Three words to describe your playlist:
Then, Now, Later.
How did you curate this playlist?
When I came to the United States from Venezuela, I was just 8 years old. At that age all I wanted to do was fit in and assimilate as quickly as possible, correcting my pronunciation at every turn and absorbing as much mass media as possible to be able to communicate with other kids. The last few years I have been reflecting on my process of assimilation, rediscovering my Venezuelan upbringing and pursuing the history of my Cuban family.
The songs I selected are meant to reflect my introspection, in conjunction with being a recent graduate looking for employment, participating in the MAIP program, and missing my partner as we do long distance until my internship ends.
Some of the songs I included in the playlist, I haven’t actively listened to in the past few years, but they represent periods of my upbringing. Juan Luis Guerras’ "Las Avispas" is a song I remember hearing in the radio in Venezuela, but have never pursued or stumbled upon ever since I moved to the United States.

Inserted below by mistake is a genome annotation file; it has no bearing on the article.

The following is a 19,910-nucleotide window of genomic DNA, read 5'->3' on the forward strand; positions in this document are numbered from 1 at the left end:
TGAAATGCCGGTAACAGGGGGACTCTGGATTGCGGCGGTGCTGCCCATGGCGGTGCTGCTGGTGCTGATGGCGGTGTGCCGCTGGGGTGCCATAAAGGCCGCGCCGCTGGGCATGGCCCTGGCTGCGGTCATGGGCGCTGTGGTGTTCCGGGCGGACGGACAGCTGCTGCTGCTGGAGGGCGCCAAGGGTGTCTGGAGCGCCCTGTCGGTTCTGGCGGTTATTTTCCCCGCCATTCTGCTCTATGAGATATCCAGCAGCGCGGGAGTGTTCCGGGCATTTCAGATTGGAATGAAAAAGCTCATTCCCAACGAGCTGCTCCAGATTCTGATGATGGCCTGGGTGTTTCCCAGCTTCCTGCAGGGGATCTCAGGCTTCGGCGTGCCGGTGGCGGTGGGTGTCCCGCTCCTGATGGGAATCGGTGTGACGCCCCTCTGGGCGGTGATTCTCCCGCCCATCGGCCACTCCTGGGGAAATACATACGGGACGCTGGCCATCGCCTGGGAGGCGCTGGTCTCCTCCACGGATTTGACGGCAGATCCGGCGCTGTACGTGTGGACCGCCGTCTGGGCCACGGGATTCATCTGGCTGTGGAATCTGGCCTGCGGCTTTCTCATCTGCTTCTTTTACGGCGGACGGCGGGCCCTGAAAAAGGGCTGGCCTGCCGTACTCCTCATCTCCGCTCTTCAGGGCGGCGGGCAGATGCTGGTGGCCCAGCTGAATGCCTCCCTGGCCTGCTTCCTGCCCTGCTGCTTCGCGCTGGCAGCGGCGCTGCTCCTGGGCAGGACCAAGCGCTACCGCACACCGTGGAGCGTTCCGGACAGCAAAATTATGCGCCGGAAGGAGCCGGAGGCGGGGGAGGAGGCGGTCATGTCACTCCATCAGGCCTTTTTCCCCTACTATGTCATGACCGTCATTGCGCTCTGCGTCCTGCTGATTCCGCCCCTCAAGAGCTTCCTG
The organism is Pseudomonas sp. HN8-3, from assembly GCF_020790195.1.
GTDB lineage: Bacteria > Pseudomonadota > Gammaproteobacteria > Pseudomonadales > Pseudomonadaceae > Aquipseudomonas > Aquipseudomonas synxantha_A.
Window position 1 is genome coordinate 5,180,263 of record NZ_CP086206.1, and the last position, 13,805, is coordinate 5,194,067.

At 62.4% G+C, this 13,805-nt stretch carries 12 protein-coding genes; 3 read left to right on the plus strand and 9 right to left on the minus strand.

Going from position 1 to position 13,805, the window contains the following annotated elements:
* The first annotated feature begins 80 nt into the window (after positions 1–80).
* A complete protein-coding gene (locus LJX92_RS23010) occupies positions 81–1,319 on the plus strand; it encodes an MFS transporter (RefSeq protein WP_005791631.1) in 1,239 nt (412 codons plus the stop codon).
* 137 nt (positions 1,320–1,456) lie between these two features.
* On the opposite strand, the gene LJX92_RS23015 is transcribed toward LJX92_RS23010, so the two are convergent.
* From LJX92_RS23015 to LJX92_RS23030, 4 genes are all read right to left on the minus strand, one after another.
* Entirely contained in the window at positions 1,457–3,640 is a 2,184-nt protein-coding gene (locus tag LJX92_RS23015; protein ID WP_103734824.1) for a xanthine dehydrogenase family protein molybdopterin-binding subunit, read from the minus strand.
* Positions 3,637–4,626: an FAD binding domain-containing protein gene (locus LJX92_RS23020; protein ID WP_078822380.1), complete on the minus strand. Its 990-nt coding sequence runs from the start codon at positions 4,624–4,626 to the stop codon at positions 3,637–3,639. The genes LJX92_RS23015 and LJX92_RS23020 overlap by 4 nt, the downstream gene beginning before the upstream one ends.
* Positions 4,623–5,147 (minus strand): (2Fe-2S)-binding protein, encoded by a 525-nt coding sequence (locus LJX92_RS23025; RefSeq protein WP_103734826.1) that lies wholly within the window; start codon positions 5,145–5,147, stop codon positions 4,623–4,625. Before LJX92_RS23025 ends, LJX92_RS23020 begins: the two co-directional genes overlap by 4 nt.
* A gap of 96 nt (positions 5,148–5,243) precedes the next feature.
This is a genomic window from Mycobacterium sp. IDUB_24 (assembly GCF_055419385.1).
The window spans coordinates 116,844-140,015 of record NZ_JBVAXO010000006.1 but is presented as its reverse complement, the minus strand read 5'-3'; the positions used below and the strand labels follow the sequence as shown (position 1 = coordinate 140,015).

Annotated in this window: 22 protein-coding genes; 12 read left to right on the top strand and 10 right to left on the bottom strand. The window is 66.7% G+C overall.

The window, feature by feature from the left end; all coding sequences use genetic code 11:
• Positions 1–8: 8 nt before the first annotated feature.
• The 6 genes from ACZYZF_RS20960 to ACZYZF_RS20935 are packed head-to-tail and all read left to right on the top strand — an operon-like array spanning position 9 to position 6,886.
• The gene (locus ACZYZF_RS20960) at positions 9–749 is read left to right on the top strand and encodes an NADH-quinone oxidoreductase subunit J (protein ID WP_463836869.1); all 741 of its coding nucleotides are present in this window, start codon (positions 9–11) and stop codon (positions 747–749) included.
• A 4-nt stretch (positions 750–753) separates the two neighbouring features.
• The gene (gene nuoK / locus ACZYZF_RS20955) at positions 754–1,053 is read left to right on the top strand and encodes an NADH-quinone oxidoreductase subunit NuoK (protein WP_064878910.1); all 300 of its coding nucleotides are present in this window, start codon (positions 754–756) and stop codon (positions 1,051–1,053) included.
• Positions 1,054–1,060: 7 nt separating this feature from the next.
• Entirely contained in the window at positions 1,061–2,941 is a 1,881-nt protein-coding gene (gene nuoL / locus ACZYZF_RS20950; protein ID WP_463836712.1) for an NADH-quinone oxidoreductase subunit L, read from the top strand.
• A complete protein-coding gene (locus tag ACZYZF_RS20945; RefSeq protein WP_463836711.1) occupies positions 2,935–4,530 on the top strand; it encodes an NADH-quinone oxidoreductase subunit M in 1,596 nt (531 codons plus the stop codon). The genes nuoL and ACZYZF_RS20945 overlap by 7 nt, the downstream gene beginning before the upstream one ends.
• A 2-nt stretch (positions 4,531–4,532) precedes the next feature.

Other songs like Nico's "These Days" and Elvis Costello's "Welcome to the Working Week" have changed in meaning for me, now that I am working 9 to 6 and wondering the streets of a new city. Ella Fitzgerald's "Night and Day" as well as Vampire Weekend's "Ladies of Cambridge" used to make me joyful, but now they bring a sense of yearning as those are songs that remind me of my girlfriend. She was the first person I showed the playlist too.
The crux of the playlist is inevitably, working hard and making the most out of my time in New York. Joni Mitchell's "Chelsea Morning" and Bob Dylan's "Subtarranean Homesick Blues" reflects the different personalities of the city, intimate, busy, and always full of energy. "Fear is a Man's Best Friend," John Cale's follow-up to his Velvet Underground days, reflects my embrace of fear as metric for knowing when to step out of my comfort zone, while Arcade Fire's "Everything Now" acts as an anthem for my generation and my ambition.
Tell me about one song or artist on this playlist and what they represent to you:
Breaking Bad introduced me to Ana Tijoux. I always liked the soundtrack for the show better than the show itself, and in one episode they feature her song "1977," a quick-paced, Spanish-language rap about Tijoux' identity. Addressing the political climate in the world and the hierarchy of power that limits the growth of women, minorities, and immigrants, "Shock," which I included in the playlist, builds upon "1977" with an energy and conviction that has made it one of my favorite songs of late.
In contrast, "Creo en Ti," another song from Tijoux that I've included, is a softer song about believing in others when they face personal doubt. Her reflections on her Hispanic identity, along with her energy and passion have drawn me to her music as they represent my own feelings at the moment.